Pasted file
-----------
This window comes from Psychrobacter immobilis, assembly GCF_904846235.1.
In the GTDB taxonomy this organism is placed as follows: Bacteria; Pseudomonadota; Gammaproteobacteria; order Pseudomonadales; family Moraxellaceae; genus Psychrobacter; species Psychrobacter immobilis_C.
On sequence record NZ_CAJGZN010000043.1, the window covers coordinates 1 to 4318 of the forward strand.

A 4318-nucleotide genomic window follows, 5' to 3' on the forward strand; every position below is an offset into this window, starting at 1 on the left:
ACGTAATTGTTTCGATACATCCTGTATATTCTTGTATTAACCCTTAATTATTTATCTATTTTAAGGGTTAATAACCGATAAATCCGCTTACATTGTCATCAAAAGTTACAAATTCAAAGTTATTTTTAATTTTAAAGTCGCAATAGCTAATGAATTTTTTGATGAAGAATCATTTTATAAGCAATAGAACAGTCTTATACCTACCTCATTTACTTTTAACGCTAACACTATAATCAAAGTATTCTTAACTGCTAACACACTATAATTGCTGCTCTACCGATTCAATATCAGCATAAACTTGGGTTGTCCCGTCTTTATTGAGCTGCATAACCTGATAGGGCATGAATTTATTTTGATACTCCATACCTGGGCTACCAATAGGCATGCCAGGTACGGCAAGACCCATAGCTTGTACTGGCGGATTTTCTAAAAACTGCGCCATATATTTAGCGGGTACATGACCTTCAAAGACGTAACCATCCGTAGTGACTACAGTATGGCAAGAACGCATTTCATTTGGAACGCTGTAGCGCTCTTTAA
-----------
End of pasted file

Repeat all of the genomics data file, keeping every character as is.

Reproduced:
This window comes from Psychrobacter immobilis, assembly GCF_904846235.1.
In the GTDB taxonomy this organism is placed as follows: Bacteria; Pseudomonadota; Gammaproteobacteria; order Pseudomonadales; family Moraxellaceae; genus Psychrobacter; species Psychrobacter immobilis_C.
On sequence record NZ_CAJGZN010000043.1, the window covers coordinates 1 to 4318 of the forward strand.

A 4318-nucleotide genomic window follows, 5' to 3' on the forward strand; every position below is an offset into this window, starting at 1 on the left:
ACGTAATTGTTTCGATACATCCTGTATATTCTTGTATTAACCCTTAATTATTTATCTATTTTAAGGGTTAATAACCGATAAATCCGCTTACATTGTCATCAAAAGTTACAAATTCAAAGTTATTTTTAATTTTAAAGTCGCAATAGCTAATGAATTTTTTGATGAAGAATCATTTTATAAGCAATAGAACAGTCTTATACCTACCTCATTTACTTTTAACGCTAACACTATAATCAAAGTATTCTTAACTGCTAACACACTATAATTGCTGCTCTACCGATTCAATATCAGCATAAACTTGGGTTGTCCCGTCTTTATTGAGCTGCATAACCTGATAGGGCATGAATTTATTTTGATACTCCATACCTGGGCTACCAATAGGCATGCCAGGTACGGCAAGACCCATAGCTTGTACTGGCGGATTTTCTAAAAACTGCGCCATATATTTAGCGGGTACATGACCTTCAAAGACGTAACCATCCGTAGTGACTACAGTATGGCAAGAACGCATTTCATTTGGAACGCTGTAGCGCTCTTTAA